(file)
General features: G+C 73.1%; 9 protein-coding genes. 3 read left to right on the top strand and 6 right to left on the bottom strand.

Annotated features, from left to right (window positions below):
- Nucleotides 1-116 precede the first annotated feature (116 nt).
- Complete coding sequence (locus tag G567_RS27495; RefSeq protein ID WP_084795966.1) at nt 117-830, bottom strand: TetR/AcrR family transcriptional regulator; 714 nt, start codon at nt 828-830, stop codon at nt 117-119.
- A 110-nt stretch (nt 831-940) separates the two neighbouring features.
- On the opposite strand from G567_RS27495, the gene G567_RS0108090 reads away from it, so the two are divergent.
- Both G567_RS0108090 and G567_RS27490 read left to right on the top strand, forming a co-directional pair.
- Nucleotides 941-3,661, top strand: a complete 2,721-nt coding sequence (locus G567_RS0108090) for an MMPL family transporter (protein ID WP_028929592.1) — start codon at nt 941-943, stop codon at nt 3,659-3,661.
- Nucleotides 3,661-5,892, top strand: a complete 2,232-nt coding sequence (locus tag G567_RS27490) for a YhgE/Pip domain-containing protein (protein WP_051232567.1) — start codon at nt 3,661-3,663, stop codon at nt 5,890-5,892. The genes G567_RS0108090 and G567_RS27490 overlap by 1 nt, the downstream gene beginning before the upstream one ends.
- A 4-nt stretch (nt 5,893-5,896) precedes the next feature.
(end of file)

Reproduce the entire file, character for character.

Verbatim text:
General features: G+C 73.1%; 9 protein-coding genes. 3 read left to right on the top strand and 6 right to left on the bottom strand.

Annotated features, from left to right (window positions below):
- Nucleotides 1-116 precede the first annotated feature (116 nt).
- Complete coding sequence (locus tag G567_RS27495; RefSeq protein ID WP_084795966.1) at nt 117-830, bottom strand: TetR/AcrR family transcriptional regulator; 714 nt, start codon at nt 828-830, stop codon at nt 117-119.
- A 110-nt stretch (nt 831-940) separates the two neighbouring features.
- On the opposite strand from G567_RS27495, the gene G567_RS0108090 reads away from it, so the two are divergent.
- Both G567_RS0108090 and G567_RS27490 read left to right on the top strand, forming a co-directional pair.
- Nucleotides 941-3,661, top strand: a complete 2,721-nt coding sequence (locus G567_RS0108090) for an MMPL family transporter (protein ID WP_028929592.1) — start codon at nt 941-943, stop codon at nt 3,659-3,661.
- Nucleotides 3,661-5,892, top strand: a complete 2,232-nt coding sequence (locus tag G567_RS27490) for a YhgE/Pip domain-containing protein (protein WP_051232567.1) — start codon at nt 3,661-3,663, stop codon at nt 5,890-5,892. The genes G567_RS0108090 and G567_RS27490 overlap by 1 nt, the downstream gene beginning before the upstream one ends.
- A 4-nt stretch (nt 5,893-5,896) precedes the next feature.